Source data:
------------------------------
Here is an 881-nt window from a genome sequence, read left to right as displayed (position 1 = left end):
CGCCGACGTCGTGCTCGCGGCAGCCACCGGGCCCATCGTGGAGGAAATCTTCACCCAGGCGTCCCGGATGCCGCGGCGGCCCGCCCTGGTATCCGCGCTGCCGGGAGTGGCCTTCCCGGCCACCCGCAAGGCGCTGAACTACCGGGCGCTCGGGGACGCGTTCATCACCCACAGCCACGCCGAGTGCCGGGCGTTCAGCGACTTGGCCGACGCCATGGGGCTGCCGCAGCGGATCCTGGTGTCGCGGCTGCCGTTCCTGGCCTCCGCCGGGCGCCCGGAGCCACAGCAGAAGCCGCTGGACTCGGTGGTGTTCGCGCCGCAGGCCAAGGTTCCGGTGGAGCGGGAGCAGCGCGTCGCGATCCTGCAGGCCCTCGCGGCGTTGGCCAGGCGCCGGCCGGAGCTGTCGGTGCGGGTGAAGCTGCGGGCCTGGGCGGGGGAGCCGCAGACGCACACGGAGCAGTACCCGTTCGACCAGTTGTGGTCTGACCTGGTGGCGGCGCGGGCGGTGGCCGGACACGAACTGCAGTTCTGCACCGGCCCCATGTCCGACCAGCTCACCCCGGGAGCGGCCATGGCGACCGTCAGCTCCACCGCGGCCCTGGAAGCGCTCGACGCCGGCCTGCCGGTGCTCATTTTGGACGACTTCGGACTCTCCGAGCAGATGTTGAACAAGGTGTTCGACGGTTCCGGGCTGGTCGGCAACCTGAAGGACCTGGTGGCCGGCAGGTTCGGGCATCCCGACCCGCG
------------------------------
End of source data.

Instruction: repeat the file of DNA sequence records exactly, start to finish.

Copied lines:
Here is an 881-nt window from a genome sequence, read left to right as displayed (position 1 = left end):
CGCCGACGTCGTGCTCGCGGCAGCCACCGGGCCCATCGTGGAGGAAATCTTCACCCAGGCGTCCCGGATGCCGCGGCGGCCCGCCCTGGTATCCGCGCTGCCGGGAGTGGCCTTCCCGGCCACCCGCAAGGCGCTGAACTACCGGGCGCTCGGGGACGCGTTCATCACCCACAGCCACGCCGAGTGCCGGGCGTTCAGCGACTTGGCCGACGCCATGGGGCTGCCGCAGCGGATCCTGGTGTCGCGGCTGCCGTTCCTGGCCTCCGCCGGGCGCCCGGAGCCACAGCAGAAGCCGCTGGACTCGGTGGTGTTCGCGCCGCAGGCCAAGGTTCCGGTGGAGCGGGAGCAGCGCGTCGCGATCCTGCAGGCCCTCGCGGCGTTGGCCAGGCGCCGGCCGGAGCTGTCGGTGCGGGTGAAGCTGCGGGCCTGGGCGGGGGAGCCGCAGACGCACACGGAGCAGTACCCGTTCGACCAGTTGTGGTCTGACCTGGTGGCGGCGCGGGCGGTGGCCGGACACGAACTGCAGTTCTGCACCGGCCCCATGTCCGACCAGCTCACCCCGGGAGCGGCCATGGCGACCGTCAGCTCCACCGCGGCCCTGGAAGCGCTCGACGCCGGCCTGCCGGTGCTCATTTTGGACGACTTCGGACTCTCCGAGCAGATGTTGAACAAGGTGTTCGACGGTTCCGGGCTGGTCGGCAACCTGAAGGACCTGGTGGCCGGCAGGTTCGGGCATCCCGACCCGCG